Category Archives: hollywood

John Hughes Never Stopped Writing Until His Heart Stopped Beating

John Hughes, one of my favorite, most beloved screenwriters and filmmakers, passed away three years ago, on August 6, 2009.

That his work has managed to stand the test of time, a feat so many writers fail to achieve, is a remarkable phenomenon in itself.

Ferris Bueller’s Day Off is now over twenty-five years old. But the line, “Life moves pretty fast. If you don’t stop and look around once in a while, you could miss it,” is as relevant today, if not more so, as it was in the 80s.

Even more impressive than his writing, however, is how Hughes did it. Constantly. Fervently. With passion and vigor.  He was never without his moleskin (of which he left behind over 300) and he never ceased to observe, edit, and synthesize everything around him. For him, writing was not so much a profession as a condition of life. It was his ethos.

On the day of his death:

[His wife], Nancy awoke in her Manhattan hotel room to find her husband’s side of the bed empty, which was not unusual. It was Hughes’s custom to get up early and enjoy a morning constitutional when staying in New York. The routine provided him with an opportunity to get a head start on his relentless observing, sketching, and note-taking.

Hughes had collapsed on a sidewalk a few blocks from the hotel. He was rushed to Roosevelt Hospital, near Lincoln Center, and pronounced dead of a heart attack. (from Vanity Fair)

What’s truly inspiring is that when Hughes passed away, “…he was doing something he loved. He was out note-taking and observing.” This, I believe, was the key to his talent and his genius. He wrote, and wrote, every day, until his heart stopped beating.

I can’t imagine Hughes penning a more fitting ending to the story that was his life.

And so, to appreciate his death is to celebrate his life. Thanks for the movie memories, John.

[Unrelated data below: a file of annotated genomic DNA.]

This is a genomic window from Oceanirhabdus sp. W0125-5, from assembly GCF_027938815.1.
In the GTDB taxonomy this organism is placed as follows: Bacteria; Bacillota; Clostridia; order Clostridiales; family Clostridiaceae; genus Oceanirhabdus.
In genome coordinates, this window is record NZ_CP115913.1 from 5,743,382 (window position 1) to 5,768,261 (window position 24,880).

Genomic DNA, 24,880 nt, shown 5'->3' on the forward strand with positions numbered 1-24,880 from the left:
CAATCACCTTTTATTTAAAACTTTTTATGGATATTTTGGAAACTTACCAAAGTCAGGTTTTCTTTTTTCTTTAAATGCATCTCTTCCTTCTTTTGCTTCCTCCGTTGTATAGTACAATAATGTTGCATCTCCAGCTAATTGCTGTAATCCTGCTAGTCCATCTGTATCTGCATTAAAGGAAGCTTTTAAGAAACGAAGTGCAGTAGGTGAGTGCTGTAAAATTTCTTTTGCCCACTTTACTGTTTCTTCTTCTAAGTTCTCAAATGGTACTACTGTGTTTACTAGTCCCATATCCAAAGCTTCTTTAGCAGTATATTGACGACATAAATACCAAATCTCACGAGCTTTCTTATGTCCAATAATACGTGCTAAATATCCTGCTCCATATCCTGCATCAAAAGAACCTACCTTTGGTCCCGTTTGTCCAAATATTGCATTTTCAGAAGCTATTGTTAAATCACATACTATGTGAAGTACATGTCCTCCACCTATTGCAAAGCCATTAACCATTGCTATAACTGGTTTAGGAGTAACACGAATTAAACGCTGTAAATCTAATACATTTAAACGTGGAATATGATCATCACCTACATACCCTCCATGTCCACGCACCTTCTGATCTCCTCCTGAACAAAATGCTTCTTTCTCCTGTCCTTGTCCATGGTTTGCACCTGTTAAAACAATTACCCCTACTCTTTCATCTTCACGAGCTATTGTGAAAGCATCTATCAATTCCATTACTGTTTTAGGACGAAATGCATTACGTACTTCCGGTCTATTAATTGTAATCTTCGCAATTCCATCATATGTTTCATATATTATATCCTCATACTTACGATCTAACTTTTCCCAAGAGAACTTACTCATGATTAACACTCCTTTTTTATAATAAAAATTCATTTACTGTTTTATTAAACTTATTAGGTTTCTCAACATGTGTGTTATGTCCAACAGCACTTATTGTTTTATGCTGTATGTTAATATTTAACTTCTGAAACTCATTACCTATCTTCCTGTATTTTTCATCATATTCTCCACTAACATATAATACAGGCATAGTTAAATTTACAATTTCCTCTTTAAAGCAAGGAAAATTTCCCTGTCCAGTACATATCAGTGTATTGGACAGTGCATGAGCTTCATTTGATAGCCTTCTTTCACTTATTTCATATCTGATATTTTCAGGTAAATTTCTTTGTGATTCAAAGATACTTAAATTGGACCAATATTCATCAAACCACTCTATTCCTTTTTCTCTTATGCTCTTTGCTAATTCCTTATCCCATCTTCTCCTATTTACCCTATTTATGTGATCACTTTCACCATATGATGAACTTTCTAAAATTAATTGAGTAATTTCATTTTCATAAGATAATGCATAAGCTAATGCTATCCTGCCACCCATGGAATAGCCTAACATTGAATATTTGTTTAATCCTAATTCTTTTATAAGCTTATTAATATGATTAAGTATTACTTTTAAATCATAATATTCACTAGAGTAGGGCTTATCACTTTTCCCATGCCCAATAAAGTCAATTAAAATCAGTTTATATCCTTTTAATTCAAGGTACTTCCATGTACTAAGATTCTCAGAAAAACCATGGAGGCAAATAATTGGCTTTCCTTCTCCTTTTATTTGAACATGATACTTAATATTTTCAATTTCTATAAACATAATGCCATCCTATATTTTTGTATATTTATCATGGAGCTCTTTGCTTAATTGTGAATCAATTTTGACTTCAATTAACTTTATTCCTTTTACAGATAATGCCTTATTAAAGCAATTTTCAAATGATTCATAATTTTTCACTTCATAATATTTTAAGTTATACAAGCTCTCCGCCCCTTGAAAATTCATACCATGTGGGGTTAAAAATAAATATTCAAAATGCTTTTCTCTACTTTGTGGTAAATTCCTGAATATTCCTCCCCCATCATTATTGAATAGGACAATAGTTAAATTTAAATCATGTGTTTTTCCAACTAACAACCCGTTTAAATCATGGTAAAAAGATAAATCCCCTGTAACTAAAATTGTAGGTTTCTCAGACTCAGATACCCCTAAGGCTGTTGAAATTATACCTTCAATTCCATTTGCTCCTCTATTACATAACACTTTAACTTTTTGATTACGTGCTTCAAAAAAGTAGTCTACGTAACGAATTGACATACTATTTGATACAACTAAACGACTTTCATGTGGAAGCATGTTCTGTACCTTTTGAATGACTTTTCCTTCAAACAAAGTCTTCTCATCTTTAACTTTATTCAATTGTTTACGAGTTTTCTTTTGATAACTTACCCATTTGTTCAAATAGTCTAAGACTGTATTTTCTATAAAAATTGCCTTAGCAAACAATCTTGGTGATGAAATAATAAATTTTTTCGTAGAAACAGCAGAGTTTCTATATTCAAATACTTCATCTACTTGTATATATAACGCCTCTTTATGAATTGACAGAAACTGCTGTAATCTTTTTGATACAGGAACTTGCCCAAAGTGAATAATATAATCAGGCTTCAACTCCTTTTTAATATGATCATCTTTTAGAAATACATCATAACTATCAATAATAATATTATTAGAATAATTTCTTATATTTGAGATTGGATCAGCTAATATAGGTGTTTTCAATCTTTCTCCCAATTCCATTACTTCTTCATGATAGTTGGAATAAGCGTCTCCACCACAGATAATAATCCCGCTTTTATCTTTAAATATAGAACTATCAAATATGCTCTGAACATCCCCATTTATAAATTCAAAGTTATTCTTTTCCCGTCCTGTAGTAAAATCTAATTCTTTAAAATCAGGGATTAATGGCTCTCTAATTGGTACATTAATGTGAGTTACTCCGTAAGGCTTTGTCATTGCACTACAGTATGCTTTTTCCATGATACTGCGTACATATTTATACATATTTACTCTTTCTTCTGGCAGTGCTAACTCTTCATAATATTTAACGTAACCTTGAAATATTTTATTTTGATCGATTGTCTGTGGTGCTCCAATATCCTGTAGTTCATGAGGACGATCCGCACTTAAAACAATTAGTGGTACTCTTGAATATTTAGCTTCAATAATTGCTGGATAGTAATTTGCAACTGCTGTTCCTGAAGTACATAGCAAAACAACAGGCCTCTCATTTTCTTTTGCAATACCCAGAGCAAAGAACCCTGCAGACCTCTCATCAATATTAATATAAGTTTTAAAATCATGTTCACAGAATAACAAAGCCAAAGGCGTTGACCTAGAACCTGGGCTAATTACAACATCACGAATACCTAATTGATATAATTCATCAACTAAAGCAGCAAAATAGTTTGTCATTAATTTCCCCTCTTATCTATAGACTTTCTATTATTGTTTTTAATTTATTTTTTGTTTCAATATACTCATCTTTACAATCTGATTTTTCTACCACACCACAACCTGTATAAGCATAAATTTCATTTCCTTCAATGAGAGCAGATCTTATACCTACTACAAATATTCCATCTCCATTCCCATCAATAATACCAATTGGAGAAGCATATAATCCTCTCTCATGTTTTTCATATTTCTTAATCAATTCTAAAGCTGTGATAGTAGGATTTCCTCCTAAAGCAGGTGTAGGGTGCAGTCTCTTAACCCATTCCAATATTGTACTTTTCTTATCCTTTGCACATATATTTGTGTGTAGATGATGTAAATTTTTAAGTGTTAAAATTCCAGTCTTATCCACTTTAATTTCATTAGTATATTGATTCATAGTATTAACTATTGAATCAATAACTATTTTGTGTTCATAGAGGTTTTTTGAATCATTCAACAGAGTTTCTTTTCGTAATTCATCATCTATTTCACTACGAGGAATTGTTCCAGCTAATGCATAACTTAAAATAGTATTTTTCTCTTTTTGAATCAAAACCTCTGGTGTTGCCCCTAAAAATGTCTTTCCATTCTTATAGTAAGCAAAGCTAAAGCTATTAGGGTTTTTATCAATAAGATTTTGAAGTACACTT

Great Expectations: Pixar anoints its first female protoganist in “Brave”

Dear Pixar: You had me at her hair…

With a resplendent mane of fiery red curls, Merinda, the hero of Pixar’s latest animated feature “Brave” is truly the hallmark of a princess whose time has come. And not just because the animation of her volume of hair required a technological breakthrough, which it did.

Six years in the making, Merinda is the first female protagonist to join Pixar’s all-male cast of leading heroes, breaking the mold of the damsel-in-distress princess archetype that punctuates virtually all films produced by Pixar’s predecessor, Disney.

Associate producer Mary Alice Drumm describes “Brave” as a movie about redefining expectations for female protagonists:

“I think when people think about a girl as a hero, they think less strong, less brave. But Merida is brave like her father and brave like her mother. She’s a very relatable person, and I think people are going to have some interesting things to talk about after they see the movie.” ~SFGate

Producer Katherine Sarafian adds:

“There’s the bravery of adventure, with sword fights and chases and all that,” she says. “Then there’s the bravery of being seen for who you are. If you see yourself in a certain way and the rest of the world sees you in another way, that’s a struggle. It’s brave to look at who you are and speak your truth and find your way in the world.” ~SFGate

Brave opens June 22, and although its leading lass is garnering attention for her gender, Sarafian says the film is still a Pixar movie, with “big action, big heart, big humor, big adventure.”

If you had the chance to change your fate, would you?

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The Secret To Success? You Have To Learn How To Fail

Craig Stecyk, Tony Hawk, Stacy Peralta

Hear the name Stacy Peralta and you instantly think either: A) I love Stacy Peralta! or B) Who the heck is she?

He is the highest-ranked skateboarder of his time, turned multi-million dollar businessman, turned filmmaker. He is also the creator of, and father-figure to, the Bones Brigade, a skate team that featured the era’s top competitors, including Tony Hawk.

While heading up the Bones Brigade, Stacy went on to produce almost a dozen videos, which became some of the most influential skateboarding flicks of their time and set him on a path to film-making. His film Riding Giants, which traces the origins of surfing, specifically focusing on the art of big wave riding, became the first documentary film to open the Sundance Film Festival in 2004 and established him as a powerful filmmaker and storyteller.

His latest documentary, Bones Brigade: An Autobiography is not only a look-back at his life, but more importantly, an insider’s view on the evolution of skateboarding and how its pioneers and legends (like Tony Hawk, Rodney Mullen, Steve Caballero, Lance Mountain, Tommy Guerrero, and Mike McGill) were driven by sheer passion to create an art form. They were true innovators.